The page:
Following its debut for the 2016 model year, the sixth-generation Chevy Camaro finally concluded production in mid-December 2023, thus ending the ICE-powered Camaro as we currently know it. That being said, the average transaction price of the Bow Tie brand’s iconic muscle car rose just over seven percent over the course of Q4 2023.
According to a report from Cox Automotive, the Chevy Camaro saw a 7.3-percent average transaction price increase to $53,030. In the same vein, sales of the muscle car jumped nearly 16 percent to 6,340 units in Q4 2023.
It’s worth noting that sales of the Bow Tie brand fell 0.5 percent to 406,848 units in Q4 2023, while overall General Motors sales increased by a scant 0.2 percent to 619,684 units.
There are a few potential reasons as to why the Camaro’s ATP went up during its final fiscal quarter. For starters, the entry-level 1LS trim level and base turbocharged 2.0L I4 LTG gasoline engine were dropped for the 2024 model year. In addition, the Collector Edition and Garage 56 Edition packages were added to the options list. As such, the affordable Camaro variants were dropped and indirectly replaced by higher-priced packages.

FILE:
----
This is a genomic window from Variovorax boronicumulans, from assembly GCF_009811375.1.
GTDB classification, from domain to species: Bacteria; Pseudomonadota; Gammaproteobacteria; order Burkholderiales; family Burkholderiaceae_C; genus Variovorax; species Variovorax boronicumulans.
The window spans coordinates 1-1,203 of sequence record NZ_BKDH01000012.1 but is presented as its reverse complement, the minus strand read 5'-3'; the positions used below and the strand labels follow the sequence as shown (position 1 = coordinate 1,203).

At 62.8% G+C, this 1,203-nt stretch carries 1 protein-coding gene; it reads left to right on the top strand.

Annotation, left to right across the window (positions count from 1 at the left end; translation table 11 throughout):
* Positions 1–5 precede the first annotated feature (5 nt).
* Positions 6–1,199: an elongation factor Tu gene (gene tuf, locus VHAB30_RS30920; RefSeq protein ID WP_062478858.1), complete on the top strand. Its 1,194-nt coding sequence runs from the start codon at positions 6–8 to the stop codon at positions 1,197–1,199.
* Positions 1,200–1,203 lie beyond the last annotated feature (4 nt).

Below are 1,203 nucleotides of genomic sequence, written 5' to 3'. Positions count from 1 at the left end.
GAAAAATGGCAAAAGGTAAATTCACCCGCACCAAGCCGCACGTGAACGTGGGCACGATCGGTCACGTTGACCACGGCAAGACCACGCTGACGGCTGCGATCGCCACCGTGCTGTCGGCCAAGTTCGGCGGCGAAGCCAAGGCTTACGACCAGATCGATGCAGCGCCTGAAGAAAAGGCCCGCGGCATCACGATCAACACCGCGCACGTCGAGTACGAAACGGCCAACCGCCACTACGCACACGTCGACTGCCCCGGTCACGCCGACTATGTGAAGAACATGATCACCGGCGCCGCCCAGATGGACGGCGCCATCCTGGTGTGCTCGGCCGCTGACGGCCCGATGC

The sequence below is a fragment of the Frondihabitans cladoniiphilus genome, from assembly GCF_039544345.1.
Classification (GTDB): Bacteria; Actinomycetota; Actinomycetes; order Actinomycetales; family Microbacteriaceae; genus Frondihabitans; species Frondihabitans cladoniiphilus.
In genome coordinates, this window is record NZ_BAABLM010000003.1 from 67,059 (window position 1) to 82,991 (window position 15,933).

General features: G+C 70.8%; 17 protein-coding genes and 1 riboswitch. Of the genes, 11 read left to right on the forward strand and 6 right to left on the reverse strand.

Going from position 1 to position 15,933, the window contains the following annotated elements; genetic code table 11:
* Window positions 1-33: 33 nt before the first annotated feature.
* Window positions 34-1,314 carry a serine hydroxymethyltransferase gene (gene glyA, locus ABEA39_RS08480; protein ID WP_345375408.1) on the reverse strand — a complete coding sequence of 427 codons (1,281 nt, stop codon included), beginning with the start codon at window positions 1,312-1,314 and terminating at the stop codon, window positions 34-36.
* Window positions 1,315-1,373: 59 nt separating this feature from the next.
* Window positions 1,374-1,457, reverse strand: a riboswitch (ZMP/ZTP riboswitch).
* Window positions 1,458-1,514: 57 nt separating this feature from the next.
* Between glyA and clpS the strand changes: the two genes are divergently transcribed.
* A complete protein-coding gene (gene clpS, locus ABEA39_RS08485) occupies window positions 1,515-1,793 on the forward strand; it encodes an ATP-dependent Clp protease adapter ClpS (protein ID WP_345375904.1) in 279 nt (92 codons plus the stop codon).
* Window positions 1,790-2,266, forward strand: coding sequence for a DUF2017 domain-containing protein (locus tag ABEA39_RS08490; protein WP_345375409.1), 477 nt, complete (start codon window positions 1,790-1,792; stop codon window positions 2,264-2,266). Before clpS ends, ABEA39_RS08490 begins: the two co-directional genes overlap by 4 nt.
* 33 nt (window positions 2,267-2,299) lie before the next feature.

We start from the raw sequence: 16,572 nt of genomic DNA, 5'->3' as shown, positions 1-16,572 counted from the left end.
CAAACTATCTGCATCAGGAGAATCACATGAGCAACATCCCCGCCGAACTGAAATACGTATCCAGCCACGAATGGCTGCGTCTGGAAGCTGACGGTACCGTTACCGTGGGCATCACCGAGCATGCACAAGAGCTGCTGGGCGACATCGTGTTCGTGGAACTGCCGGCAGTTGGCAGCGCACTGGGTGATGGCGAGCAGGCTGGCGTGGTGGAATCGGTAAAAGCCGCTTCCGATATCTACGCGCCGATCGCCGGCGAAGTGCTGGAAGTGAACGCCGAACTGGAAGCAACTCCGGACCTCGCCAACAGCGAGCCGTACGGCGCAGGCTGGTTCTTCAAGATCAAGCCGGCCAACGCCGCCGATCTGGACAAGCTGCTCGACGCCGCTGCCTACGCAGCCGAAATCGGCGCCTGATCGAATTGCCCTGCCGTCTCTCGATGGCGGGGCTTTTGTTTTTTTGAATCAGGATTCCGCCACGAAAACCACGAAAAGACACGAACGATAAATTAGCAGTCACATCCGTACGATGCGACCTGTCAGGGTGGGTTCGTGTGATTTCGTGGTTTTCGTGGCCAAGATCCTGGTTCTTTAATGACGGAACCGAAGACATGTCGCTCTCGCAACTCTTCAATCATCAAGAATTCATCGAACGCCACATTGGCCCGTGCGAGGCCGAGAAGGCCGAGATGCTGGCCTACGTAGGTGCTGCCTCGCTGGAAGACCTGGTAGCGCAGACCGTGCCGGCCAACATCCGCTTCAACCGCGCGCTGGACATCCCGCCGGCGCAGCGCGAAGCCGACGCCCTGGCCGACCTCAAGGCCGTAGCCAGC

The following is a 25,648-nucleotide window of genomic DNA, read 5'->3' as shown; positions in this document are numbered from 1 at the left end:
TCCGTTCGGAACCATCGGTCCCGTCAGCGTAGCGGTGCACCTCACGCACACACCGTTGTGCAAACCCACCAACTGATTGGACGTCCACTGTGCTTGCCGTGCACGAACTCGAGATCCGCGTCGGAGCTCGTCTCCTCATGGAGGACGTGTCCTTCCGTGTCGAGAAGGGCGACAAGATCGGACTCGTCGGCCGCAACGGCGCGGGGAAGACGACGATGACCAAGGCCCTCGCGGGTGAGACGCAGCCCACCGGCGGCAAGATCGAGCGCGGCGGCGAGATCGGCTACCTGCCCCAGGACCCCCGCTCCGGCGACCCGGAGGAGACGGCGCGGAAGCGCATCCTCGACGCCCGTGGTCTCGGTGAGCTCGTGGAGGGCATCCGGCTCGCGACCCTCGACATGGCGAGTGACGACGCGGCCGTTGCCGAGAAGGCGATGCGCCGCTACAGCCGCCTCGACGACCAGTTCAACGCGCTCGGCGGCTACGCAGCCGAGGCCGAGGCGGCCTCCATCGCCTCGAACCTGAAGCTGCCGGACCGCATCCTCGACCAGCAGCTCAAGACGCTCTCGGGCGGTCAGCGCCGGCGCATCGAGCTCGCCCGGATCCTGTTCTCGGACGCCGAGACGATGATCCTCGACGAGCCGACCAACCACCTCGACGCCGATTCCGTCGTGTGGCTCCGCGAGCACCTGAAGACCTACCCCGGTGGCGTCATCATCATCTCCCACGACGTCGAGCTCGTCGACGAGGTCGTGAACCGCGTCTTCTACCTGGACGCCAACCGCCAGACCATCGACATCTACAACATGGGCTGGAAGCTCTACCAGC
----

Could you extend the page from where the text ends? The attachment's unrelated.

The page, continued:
It’s worth noting that the Collector Edition and Garage 56 Edition packages only accounted for 1,335 and 56 units apiece, respectively.
As a reminder, the sixth-generation Chevy Camaro was available with a few powertrain options at the time of its demise, including naturally aspirated 3.6L V6 LGX gasoline engine, rated at 335 horsepower and 284 pound-feet of torque, naturally aspirated 6.2L V8 LT1 gasoline engine, rated at 455 horsepower and 455 pound-feet of torque, and supercharged 6.2L V8 LT4 gasoline engine, rated at 650 horsepower and 650 pound-feet of torque.
Under the skin, the Camaro rode on the GM Alpha platform and was produced at the Lansing Grand River plant in Michigan. Looking ahead, General Motors has not released much detail regarding a potential seventh generation, but has alluded to the eventual return of the Camaro nameplate in some form.